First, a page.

RFID project exceeds expectations for Toshiba

Looking to dissolve a bottleneck at its Brussels-based Notebook PC Configuration plant that serves it growing European, Middle Eastern and African markets, Toshiba TEC turned to RFID for processing laptops out of assembly into finished goods inventory.
By Staff July 30, 2007

Looking to dissolve a bottleneck at its Brussels-based Notebook PC Configuration plant that serves it growing European, Middle Eastern and African markets, Toshiba TEC turned to RFID for processing laptops out of assembly into finished goods inventory.

The goal was to increase the daily average of units processed from 9,574 to 15,000 by switching from hand-scanned bar codes to automatic RFID reads.

Toshiba TEC’s adoption of RFID for processing laptops out of inventory has brought about a 40-percent saving in associated costs.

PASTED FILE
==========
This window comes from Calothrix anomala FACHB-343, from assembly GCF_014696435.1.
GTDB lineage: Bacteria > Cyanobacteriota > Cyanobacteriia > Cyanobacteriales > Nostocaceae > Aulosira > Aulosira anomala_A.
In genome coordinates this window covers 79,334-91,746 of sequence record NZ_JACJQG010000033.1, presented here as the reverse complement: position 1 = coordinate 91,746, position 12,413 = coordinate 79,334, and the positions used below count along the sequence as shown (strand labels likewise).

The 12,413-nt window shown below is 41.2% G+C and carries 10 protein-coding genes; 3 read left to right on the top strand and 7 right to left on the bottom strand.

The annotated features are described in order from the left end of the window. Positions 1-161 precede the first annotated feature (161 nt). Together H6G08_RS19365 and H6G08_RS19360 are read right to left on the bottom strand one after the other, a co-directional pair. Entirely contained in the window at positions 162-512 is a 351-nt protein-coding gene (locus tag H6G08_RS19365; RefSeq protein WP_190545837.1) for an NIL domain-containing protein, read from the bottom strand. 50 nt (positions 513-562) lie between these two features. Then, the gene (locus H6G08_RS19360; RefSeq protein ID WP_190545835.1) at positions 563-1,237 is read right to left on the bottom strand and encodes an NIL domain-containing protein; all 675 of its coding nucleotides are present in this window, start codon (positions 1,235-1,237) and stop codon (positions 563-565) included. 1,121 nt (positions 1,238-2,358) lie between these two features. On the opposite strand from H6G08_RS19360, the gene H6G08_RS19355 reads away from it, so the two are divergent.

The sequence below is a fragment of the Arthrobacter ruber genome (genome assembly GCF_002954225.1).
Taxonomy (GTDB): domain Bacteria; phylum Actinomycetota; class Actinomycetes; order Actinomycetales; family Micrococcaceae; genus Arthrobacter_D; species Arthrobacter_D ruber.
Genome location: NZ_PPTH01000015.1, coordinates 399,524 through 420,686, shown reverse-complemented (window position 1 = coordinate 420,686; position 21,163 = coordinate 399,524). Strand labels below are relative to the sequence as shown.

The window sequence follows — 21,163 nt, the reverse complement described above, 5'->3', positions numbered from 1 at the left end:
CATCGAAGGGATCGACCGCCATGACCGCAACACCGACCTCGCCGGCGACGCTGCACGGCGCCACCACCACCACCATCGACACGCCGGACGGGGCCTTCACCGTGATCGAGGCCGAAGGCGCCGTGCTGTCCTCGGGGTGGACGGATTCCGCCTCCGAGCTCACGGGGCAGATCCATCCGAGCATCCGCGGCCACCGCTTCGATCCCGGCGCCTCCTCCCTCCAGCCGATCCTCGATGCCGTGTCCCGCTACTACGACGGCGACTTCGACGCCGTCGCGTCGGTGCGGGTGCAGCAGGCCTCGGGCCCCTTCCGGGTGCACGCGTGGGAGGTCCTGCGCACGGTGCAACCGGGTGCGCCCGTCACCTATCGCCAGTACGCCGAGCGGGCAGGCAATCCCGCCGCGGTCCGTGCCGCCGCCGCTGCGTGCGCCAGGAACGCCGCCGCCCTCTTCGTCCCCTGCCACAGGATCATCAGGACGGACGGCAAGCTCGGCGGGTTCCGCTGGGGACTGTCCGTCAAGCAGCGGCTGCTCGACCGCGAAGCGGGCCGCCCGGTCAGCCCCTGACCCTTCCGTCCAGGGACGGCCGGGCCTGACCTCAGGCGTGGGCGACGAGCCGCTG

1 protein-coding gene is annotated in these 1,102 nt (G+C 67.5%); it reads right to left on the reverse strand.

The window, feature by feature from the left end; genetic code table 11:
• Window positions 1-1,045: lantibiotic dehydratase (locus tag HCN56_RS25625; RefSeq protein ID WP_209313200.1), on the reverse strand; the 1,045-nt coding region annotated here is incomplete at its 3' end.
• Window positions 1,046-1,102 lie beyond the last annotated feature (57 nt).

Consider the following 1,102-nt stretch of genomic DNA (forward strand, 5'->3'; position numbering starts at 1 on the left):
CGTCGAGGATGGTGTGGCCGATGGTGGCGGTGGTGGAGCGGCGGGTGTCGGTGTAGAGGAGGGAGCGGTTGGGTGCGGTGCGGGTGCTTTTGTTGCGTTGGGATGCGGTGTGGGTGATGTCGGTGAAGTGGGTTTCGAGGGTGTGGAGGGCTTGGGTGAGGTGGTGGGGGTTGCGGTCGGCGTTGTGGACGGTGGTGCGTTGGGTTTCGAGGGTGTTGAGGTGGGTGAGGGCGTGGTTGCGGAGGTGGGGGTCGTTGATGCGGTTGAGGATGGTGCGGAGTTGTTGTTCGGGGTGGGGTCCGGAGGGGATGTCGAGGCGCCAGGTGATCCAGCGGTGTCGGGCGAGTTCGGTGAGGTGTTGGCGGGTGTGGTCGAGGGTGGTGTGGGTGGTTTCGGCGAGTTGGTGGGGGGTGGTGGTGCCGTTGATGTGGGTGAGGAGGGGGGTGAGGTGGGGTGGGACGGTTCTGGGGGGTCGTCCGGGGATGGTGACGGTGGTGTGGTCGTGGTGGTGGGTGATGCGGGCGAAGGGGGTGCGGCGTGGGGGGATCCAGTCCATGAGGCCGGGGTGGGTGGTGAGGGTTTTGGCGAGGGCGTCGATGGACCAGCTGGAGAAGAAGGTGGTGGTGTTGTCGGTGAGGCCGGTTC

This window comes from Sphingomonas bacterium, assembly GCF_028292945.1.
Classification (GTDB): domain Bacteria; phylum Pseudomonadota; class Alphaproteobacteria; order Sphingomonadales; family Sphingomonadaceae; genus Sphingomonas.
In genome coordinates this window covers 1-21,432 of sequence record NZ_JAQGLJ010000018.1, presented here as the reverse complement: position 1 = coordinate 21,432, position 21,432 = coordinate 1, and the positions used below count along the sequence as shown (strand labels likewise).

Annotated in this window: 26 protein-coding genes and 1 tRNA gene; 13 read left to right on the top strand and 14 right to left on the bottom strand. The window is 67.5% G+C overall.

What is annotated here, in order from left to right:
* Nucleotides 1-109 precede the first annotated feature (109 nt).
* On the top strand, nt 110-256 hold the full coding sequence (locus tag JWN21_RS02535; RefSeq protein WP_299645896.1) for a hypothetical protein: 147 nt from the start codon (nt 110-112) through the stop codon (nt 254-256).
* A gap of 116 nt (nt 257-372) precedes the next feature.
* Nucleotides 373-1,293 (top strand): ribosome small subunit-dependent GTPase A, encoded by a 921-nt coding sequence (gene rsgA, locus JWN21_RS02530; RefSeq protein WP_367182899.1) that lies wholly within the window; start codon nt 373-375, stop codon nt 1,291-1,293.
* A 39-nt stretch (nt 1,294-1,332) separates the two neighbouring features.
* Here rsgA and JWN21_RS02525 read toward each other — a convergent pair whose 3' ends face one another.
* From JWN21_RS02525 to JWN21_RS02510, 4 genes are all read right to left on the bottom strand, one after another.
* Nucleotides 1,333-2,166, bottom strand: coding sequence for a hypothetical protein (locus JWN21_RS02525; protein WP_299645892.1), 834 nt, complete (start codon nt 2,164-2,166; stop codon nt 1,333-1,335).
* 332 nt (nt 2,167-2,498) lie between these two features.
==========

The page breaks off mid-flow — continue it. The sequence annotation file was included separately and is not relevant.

“The bottleneck occurred at the end of the month, with 40 percent of the total throughput in the last week, and 13 percent on the last working day,” says Mike Keane, identification and printing manager at the Regnesburg, Brussels facility. “If we could boost it to 15,000 without adding any head count, we could save about 300,000 euro a year.”

After six months, Toshiba exceeded its goal by reaching a daily average of 17,324. “That’s an 81-percent increase,” says Keane, “and the head count went from eight people down to two”—netting a 40-percent savings in associated costs. “We exceeded all targets. Now when retailers start to ask for item-level tagging, we’re ready for them,” Keane says.